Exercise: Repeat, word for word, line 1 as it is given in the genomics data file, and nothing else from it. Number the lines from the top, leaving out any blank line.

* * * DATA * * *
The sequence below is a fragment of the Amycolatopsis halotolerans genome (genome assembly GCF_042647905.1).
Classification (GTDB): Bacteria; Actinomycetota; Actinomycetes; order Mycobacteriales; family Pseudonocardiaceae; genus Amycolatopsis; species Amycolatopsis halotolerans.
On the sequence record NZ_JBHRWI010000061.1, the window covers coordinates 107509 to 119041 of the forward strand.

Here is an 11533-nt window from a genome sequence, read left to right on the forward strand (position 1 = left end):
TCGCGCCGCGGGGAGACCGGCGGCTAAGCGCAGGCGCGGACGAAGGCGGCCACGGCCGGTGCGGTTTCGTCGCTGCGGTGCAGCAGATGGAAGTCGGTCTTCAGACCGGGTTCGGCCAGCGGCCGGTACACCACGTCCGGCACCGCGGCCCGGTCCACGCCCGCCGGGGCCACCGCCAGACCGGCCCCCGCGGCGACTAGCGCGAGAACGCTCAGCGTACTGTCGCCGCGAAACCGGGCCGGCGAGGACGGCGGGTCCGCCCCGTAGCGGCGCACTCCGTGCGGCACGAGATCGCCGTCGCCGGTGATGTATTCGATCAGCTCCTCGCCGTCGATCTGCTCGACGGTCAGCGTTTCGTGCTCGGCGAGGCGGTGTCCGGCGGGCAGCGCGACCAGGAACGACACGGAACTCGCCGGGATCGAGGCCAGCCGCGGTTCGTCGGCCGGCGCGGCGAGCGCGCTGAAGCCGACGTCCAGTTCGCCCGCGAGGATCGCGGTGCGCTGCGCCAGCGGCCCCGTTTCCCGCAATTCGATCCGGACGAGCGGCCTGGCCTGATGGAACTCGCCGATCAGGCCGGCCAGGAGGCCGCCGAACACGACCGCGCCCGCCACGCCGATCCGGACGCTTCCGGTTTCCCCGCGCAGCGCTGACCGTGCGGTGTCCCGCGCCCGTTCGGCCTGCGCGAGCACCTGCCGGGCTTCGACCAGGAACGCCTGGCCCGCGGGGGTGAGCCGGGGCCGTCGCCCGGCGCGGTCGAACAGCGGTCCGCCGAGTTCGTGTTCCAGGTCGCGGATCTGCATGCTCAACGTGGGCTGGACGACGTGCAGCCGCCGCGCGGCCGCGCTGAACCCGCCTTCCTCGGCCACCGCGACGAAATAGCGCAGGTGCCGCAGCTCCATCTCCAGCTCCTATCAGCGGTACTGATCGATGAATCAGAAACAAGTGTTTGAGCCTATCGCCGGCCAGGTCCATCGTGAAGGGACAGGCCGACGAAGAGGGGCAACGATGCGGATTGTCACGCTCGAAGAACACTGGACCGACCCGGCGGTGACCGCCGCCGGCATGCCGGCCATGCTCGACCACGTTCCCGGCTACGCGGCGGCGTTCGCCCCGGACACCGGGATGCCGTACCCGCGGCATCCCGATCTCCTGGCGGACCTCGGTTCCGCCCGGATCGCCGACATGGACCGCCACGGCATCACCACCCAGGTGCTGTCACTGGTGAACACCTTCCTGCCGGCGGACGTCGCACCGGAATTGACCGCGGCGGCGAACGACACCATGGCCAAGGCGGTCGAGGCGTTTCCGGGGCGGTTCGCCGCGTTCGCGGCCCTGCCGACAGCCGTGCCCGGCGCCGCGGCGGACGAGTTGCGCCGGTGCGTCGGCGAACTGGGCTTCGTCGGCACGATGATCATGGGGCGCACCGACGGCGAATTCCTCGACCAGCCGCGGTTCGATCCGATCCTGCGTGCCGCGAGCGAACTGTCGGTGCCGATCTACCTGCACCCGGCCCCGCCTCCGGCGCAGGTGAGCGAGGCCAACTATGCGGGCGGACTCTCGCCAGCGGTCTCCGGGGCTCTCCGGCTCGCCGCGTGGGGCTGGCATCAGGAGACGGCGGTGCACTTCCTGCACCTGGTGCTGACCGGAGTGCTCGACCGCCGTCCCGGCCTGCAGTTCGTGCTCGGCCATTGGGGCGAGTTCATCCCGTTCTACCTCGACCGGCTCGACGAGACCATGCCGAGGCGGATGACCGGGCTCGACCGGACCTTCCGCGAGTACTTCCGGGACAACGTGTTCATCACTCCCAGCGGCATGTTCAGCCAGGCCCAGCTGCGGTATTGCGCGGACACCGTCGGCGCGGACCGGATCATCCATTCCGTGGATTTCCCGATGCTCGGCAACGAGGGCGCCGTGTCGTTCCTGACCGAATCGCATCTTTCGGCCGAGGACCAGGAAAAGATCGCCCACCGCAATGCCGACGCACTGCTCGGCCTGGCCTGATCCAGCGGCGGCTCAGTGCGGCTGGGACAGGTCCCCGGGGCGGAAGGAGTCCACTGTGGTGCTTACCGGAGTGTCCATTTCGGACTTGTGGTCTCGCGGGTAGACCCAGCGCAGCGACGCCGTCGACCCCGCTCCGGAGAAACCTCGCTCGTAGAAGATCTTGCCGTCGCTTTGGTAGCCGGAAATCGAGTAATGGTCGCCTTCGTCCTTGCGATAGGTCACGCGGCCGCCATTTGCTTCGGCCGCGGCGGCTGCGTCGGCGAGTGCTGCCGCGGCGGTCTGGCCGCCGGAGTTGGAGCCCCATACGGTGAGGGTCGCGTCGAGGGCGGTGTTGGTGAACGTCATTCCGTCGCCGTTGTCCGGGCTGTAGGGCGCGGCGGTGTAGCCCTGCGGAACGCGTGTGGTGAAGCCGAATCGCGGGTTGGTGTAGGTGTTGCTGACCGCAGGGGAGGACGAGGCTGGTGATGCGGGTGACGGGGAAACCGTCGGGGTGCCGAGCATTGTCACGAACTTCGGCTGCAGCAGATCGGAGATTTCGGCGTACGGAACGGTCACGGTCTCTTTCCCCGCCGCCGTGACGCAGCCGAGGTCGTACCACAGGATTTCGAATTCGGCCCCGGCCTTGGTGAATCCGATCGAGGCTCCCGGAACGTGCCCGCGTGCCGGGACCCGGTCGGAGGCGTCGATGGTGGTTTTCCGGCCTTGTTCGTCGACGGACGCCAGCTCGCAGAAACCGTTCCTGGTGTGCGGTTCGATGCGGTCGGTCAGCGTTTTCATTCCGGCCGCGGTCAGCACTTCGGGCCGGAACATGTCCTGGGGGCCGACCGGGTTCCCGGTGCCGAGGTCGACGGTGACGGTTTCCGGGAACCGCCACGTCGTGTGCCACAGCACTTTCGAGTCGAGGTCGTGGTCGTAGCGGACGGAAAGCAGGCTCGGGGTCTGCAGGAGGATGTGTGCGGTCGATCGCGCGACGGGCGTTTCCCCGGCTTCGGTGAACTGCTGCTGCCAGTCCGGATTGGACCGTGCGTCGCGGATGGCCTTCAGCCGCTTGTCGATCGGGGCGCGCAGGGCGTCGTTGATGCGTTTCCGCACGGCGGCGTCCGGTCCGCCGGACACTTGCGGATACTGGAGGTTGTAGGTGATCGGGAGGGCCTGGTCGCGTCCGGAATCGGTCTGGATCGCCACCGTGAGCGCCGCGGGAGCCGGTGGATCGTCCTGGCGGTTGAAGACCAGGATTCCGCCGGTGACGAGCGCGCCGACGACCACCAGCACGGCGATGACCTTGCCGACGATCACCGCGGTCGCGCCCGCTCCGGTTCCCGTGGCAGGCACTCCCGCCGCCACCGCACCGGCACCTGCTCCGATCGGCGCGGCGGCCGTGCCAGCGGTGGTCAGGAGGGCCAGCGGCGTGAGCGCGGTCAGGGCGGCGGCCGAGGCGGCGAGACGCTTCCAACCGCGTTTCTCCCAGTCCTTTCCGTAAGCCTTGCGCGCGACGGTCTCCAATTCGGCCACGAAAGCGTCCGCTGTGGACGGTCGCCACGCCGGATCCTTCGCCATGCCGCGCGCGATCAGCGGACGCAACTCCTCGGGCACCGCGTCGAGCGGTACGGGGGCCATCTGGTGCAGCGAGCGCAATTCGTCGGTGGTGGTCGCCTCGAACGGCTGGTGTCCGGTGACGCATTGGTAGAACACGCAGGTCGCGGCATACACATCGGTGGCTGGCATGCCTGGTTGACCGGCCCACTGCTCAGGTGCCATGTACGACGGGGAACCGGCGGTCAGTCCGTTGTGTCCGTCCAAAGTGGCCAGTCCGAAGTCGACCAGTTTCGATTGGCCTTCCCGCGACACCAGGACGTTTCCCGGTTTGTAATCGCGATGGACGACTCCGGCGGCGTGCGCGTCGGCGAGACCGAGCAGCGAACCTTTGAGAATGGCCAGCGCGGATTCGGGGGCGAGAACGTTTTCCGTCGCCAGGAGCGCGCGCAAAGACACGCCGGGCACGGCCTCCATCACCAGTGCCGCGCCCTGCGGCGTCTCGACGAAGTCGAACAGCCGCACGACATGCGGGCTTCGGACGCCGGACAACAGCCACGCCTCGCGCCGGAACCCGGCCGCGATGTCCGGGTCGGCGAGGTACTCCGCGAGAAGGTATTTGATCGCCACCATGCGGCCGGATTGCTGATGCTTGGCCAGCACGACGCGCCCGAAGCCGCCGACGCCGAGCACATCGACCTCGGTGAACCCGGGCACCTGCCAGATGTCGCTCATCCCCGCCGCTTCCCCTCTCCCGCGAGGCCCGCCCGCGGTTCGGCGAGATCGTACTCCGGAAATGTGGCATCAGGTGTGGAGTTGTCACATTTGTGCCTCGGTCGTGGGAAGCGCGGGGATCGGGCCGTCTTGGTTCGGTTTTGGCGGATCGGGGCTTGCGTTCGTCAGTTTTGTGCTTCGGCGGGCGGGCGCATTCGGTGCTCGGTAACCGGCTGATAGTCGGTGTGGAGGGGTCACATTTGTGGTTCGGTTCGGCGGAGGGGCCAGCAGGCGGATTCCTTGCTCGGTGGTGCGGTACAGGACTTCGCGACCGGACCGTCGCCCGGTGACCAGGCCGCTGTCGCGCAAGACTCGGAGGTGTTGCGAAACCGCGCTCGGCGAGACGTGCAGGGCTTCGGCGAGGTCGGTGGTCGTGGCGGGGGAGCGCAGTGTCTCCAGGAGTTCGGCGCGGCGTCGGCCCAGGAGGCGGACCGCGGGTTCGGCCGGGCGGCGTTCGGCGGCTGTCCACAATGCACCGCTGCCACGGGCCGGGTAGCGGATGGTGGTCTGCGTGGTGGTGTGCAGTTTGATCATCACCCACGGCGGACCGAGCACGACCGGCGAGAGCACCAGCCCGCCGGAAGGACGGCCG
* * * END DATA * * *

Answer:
The sequence below is a fragment of the Amycolatopsis halotolerans genome (genome assembly GCF_042647905.1).